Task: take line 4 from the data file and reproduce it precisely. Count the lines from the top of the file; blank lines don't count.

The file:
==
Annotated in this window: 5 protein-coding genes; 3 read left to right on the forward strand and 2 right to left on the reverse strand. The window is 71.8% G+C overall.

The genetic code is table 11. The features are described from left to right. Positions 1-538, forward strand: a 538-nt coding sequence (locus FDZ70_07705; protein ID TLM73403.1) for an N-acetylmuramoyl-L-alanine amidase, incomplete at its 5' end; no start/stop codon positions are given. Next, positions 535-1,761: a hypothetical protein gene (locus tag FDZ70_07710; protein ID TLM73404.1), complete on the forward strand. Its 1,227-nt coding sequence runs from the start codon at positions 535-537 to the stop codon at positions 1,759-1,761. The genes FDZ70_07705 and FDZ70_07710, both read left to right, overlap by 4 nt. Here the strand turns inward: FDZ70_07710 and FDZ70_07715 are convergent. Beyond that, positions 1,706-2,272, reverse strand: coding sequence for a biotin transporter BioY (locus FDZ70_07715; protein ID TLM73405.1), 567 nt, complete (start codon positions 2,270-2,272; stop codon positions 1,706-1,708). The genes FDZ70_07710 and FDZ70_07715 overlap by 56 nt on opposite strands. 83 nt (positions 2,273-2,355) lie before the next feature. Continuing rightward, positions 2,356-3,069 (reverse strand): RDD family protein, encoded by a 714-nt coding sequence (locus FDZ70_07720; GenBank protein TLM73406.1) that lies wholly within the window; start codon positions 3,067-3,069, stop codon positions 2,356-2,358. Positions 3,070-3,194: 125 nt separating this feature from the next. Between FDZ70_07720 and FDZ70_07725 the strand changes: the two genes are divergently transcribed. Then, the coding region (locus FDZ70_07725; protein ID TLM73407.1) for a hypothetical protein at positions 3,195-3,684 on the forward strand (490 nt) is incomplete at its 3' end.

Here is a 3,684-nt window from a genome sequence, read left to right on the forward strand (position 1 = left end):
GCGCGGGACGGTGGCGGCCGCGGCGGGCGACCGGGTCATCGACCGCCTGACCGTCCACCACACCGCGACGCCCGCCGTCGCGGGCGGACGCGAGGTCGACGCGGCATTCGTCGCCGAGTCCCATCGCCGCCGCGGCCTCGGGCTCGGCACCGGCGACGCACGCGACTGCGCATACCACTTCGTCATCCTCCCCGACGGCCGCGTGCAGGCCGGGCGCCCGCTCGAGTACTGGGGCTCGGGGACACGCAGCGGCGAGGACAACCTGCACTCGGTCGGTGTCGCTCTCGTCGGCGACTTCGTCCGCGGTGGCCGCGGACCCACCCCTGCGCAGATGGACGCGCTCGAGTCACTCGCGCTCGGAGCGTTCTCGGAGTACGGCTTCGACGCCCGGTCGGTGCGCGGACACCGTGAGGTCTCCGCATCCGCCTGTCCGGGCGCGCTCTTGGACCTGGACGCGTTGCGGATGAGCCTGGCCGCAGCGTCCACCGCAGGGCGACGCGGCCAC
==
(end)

GCGCGGGACGGTGGCGGCCGCGGCGGGCGACCGGGTCATCGACCGCCTGACCGTCCACCACACCGCGACGCCCGCCGTCGCGGGCGGACGCGAGGTCGACGCGGCATTCGTCGCCGAGTCCCATCGCCGCCGCGGCCTCGGGCTCGGCACCGGCGACGCACGCGACTGCGCATACCACTTCGTCATCCTCCCCGACGGCCGCGTGCAGGCCGGGCGCCCGCTCGAGTACTGGGGCTCGGGGACACGCAGCGGCGAGGACAACCTGCACTCGGTCGGTGTCGCTCTCGTCGGCGACTTCGTCCGCGGTGGCCGCGGACCCACCCCTGCGCAGATGGACGCGCTCGAGTCACTCGCGCTCGGAGCGTTCTCGGAGTACGGCTTCGACGCCCGGTCGGTGCGCGGACACCGTGAGGTCTCCGCATCCGCCTGTCCGGGCGCGCTCTTGGACCTGGACGCGTTGCGGATGAGCCTGGCCGCAGCGTCCACCGCAGGGCGACGCGGCCAC